The facility will include interactive educational exhibits, as well as a large collection of farm toys and artifacts.

The video above features highlights from the July 14th groundbreaking ceremony. The architect's images below show what the center will look from above and from the road.

AFM Drawings


You may have seen combines as you've driven by southern Michigan's farm fields, but have you ever wondered what those fields look like from the farmer's perspective? 

Stephen Rothfuss is not only the co-owner of Rusted Roost Marketplace in Blissfield, Michigan, he and his wife Candy help run their family farm in Saline. The land has been in the Rothfuss family for six generations now. So, Candy and Stephen come by their love and appreciation of farm antiques naturally, having been around them most of their lives. 

In the video above, Stephen brings in the winter wheat that he planted in the fall of 2017. 


Do you like beautiful old cars and trucks? Then you'll have to get to downtown Blissfield for our classic Car and Bike Show. And bring your camera 'cause you'll want to take home lots of shots of these wonderful vehicles. 

The show happens several times throughout the warmer months. See the schedule on our Events Calendar page. 

Once you're finished looking at the classic cars, enjoy a meal at one of Blissfield's restaurants. Try the Hathaway House, Main Street Stable and Tavern, Lena's, or B Town Bar and Grill.


At Rusted Roost, we love finding new uses for old things. That's what the family who bought a nice, weather-worn mailbox from us did. Check out the quick video above to see how they gave it new life. 

And, as always, if you see something you like in our shop but can't quite figure out how to use it, let us know. We'd love to brainstorm with you. 

Looking at vintage postcards is a fun way to travel back in time. And it can be especially enjoyable when the cards depict buildings and attractions in your hometown or county. Here are a few wonderful examples from around our area. Enjoy the trip down Memory Lane.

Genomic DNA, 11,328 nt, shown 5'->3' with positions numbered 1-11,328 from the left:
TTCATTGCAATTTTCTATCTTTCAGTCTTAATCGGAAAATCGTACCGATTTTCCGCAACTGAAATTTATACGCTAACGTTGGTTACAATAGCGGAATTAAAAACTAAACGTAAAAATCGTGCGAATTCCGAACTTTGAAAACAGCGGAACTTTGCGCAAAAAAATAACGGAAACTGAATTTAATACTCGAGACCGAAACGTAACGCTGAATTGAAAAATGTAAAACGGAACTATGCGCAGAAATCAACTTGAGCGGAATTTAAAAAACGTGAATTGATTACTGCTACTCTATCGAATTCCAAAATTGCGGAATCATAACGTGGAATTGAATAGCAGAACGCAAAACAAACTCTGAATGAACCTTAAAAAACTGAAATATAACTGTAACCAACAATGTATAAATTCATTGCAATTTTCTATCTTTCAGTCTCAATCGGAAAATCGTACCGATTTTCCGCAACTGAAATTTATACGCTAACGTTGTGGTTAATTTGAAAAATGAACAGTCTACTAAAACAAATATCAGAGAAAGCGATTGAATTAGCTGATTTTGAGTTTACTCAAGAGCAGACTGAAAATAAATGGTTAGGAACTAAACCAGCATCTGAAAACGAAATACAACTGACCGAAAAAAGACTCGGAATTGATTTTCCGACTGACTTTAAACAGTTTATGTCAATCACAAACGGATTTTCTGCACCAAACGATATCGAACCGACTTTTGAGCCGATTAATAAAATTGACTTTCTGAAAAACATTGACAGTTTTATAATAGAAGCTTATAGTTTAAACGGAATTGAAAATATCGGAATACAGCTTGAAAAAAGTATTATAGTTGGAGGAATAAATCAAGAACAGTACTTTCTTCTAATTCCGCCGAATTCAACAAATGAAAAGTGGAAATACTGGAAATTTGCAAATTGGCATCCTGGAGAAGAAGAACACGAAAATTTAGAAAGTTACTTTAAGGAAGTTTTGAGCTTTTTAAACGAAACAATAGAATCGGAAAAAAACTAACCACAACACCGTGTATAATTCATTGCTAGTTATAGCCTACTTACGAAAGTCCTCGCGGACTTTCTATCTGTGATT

Postcard Irish Hills

Postcards

Postcard Blissfield

Postcard City Hall




As you'll hear in the video above, Rusted Roost owner Candy Rothfuss has a thing for this stove.

“It's a vintage Montgomery Ward stove that was used in kitchens and for camping alike,” she said. “These were also popular in summer kitchens, especially when canning. Some Amish families still use these types of propane stoves today. This piece is in great shape, and it has excellent color and patina.”

Yep, it's pretty obvious why she likes it so much. Come on in soon.

 

Ahh, what could you do with this wonderful old washing machine? Let's see...

1) You might use it as an indoor or outdoor planter. Imagine a beautiful Boston fern or your favorite annuals popping out from the basin.

Old Washing Machine Rusted Roost2) Fill the tub with ice and use it to hold canned or bottled beverages during your next porch party. It's bound to be the most unique cooler your guests have ever seen.

3) Display it in your laundry room, along with vintage detergent and soap boxes.

4) Or, you could turn it into a working sink for your bathroom or potting shed! We did just that for the bathroom here at Rusted Roost. Ask to see it the next time you're in the shop.

So many of the farm antiques and architectural salvage items we have can be re-purposed to create visual interest in your home or office. Let us know if we can help with any ideas. Stop in soon